Covid-19 Best Practice
What is Coronavirus?
Coronaviruses (CoV) are a large family of viruses that cause illness ranging from the common cold to more severe diseases such as MERS-CoV and SARS (Cov). The official name for this new disease, not previously seen in humans, is COVID-19. On 11 March, the World Health Organization (WHO) categorised it as a ‘pandemic’ which, in WHO terms, is ‘the worldwide spread of a disease’.
COVID-19 spreads in a similar way to flu, where there is close contact between people. If someone with the virus coughs or exhales and is within a metre of someone else, the other person could catch it by breathing in droplets of infected fluid. People can also catch it by touching contaminated surfaces or objects. Most people infected with the virus have mild symptoms and recover, but some experience more serious illness and may need hospital care. People over 40 seem to be more vulnerable, as are those with weakened immune systems or an underlying health condition such as diabetes, cancer and lung disease.
The incubation period of COVID-19 is between 2 and 14 days. Common signs of infection include a fever, a cough and difficulty in breathing.
People’s health and wellbeing, and stringent measures to prevent the virus from spreading, are at the heart of Wassail Theatre Company's best practices.
Informed and prepared
Wassail will ensure that we keep up to date with Government and public health advice: This is a very fast-moving issue. We promise to keep up to date daily with the situation as it develops in regards to the infection, using official and expert medical sources such as GOV.UK, the National Health Service and NHS 111 online coronavirus service. Government information is being updated regularly.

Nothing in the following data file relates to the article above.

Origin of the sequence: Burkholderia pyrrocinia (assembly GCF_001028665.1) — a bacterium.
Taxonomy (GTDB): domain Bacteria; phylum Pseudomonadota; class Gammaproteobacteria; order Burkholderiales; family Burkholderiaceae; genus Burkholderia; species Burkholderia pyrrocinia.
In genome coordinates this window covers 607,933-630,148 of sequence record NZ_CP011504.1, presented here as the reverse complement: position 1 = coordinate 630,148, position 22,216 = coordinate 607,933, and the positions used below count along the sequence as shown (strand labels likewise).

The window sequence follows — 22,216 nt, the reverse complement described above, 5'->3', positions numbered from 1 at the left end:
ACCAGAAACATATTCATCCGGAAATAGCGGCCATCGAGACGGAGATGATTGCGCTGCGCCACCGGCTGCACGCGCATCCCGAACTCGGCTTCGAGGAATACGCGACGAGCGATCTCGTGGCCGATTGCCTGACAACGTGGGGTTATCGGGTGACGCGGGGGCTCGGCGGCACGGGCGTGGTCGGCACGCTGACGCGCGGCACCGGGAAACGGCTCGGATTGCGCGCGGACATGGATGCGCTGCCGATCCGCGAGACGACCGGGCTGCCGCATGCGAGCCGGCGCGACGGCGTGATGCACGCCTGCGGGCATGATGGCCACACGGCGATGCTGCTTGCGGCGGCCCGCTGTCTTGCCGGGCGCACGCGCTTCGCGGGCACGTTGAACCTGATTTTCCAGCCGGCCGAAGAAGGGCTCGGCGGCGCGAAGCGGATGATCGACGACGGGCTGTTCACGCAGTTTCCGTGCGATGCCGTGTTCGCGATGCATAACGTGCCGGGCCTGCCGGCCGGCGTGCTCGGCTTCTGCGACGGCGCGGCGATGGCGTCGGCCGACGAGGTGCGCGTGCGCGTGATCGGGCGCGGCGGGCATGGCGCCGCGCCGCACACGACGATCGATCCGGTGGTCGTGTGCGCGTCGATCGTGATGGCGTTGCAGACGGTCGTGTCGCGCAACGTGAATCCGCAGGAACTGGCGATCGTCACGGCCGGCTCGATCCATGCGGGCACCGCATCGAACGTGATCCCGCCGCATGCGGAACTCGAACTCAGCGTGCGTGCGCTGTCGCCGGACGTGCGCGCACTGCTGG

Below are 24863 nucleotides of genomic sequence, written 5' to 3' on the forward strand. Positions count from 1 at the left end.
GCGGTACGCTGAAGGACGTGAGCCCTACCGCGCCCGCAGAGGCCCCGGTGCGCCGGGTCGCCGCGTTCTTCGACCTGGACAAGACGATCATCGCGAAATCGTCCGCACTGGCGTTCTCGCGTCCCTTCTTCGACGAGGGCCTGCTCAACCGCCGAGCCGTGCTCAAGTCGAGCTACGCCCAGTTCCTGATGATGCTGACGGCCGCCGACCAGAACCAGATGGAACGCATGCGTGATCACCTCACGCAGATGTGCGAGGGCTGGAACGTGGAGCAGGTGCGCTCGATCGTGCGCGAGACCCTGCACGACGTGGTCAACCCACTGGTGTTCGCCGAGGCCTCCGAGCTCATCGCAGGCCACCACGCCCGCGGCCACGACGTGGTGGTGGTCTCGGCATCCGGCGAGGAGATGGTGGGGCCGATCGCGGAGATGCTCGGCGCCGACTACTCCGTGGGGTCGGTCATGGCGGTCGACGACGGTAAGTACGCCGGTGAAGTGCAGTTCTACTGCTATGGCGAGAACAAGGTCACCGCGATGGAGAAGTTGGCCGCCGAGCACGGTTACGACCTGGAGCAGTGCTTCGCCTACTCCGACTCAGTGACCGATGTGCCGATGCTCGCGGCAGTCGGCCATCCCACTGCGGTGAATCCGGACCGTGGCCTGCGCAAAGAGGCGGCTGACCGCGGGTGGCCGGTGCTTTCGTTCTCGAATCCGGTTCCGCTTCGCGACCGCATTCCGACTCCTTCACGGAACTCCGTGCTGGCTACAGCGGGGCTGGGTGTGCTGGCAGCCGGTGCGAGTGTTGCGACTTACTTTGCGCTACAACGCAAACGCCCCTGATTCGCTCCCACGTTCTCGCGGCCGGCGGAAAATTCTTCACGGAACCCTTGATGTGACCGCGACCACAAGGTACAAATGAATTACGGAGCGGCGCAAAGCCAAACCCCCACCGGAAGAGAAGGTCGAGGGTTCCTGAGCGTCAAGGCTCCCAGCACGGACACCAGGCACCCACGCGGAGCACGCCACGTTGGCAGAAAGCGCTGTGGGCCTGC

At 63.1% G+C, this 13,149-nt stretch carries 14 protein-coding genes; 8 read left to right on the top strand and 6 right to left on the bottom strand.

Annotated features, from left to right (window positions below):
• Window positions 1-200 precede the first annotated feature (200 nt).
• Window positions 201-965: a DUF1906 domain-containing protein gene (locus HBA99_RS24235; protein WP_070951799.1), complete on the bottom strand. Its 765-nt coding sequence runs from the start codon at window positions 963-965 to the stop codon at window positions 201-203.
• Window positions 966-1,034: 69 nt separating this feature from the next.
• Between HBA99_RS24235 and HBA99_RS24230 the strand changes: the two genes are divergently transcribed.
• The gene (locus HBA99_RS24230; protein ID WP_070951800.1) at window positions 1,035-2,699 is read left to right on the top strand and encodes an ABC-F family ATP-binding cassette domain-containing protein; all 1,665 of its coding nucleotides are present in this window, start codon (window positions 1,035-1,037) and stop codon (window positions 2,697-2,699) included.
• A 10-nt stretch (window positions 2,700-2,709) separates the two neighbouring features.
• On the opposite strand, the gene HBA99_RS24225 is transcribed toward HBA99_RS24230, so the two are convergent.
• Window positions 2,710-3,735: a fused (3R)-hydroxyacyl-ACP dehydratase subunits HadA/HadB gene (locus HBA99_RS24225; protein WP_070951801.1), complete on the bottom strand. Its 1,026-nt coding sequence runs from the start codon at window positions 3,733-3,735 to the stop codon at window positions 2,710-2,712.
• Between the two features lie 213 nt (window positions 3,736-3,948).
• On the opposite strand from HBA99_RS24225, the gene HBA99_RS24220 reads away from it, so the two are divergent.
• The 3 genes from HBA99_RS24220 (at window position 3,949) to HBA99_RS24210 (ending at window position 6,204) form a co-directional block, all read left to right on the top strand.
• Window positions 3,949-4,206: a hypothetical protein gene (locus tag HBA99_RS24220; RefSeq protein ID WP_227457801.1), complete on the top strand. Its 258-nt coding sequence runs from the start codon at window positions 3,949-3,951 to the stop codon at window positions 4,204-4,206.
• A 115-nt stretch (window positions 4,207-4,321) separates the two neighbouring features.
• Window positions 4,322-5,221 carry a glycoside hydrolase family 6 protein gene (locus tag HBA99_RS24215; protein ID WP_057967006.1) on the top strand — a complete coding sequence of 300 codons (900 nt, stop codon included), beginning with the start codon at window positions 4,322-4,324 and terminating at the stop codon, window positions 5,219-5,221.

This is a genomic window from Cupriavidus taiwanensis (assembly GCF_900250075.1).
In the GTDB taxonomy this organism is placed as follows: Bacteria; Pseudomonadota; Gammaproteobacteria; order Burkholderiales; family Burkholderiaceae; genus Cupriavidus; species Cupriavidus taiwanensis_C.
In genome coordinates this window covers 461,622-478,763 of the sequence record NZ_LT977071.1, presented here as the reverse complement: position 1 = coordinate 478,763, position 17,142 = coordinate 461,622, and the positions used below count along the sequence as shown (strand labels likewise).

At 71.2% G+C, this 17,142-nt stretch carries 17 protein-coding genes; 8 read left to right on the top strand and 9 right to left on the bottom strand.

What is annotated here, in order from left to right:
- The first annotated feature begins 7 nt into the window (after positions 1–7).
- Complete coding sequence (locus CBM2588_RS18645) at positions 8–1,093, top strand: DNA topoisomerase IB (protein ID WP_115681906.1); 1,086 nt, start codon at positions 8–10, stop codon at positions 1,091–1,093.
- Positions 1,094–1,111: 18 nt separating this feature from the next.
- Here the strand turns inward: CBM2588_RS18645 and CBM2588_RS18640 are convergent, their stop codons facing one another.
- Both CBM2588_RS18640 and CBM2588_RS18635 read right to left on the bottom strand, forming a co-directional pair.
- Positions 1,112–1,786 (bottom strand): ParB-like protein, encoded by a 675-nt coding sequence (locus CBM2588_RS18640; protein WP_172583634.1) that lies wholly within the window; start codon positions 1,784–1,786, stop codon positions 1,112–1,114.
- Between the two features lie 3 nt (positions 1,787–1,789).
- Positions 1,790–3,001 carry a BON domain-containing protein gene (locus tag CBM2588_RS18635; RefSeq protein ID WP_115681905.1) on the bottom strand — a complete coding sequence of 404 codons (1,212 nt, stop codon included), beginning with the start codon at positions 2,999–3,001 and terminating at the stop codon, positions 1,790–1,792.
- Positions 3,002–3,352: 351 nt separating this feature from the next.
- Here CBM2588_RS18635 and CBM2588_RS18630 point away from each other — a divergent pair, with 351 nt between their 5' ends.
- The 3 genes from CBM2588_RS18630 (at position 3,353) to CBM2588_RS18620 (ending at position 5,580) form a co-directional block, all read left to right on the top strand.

We actively encourage hygiene protection measures to help prevent the infection’s spread, including:
Making sure your place of work is clean and hygienic.
Regular and thorough hand-washing by everyone.
Encouraging people to use and bin tissues.
Implement 2 metre social distancing or one metre plus where that isn’t possible
The Government and public health advice is that anyone with certain symptoms (such as a high temperature of 37.8 degrees or above and/or a new, continuous cough) must self-isolate at home for seven days from when the symptoms started. People in this situation do not have to call NHS 111 to go into self-isolation. If you live with others and you are the first in the household to have symptoms of coronavirus, then you must stay at home for 7 days, but all other household members who remain well must stay at home and not leave the house for 14 days. The 14-day period starts from the day when the first person in the house became ill.
The Government has recently expanded its COVID-19 testing framework. The guidance covers who is eligible, how to get tested and the different types of tests. There’s an online self-referral portal for those eligible to apply for a test themselves.
On 23 March, the Prime Minister addressed the nation and instructed people to 'stay at home' to stop the disease spreading between households.
In a second address on 10 May, the Prime Minister changed this advice to ‘stay alert’.
From 28 May, a new NHS test and trace system launched in England: anyone who develops COVID-19 symptoms can be tested, and if they test positive their recent contacts can be traced. Anyone who tests positive must self-isolate. Anyone notified that they’ve had close recent contact with someone who has tested positive, must self-isolate if advised to do so by the test and trace service.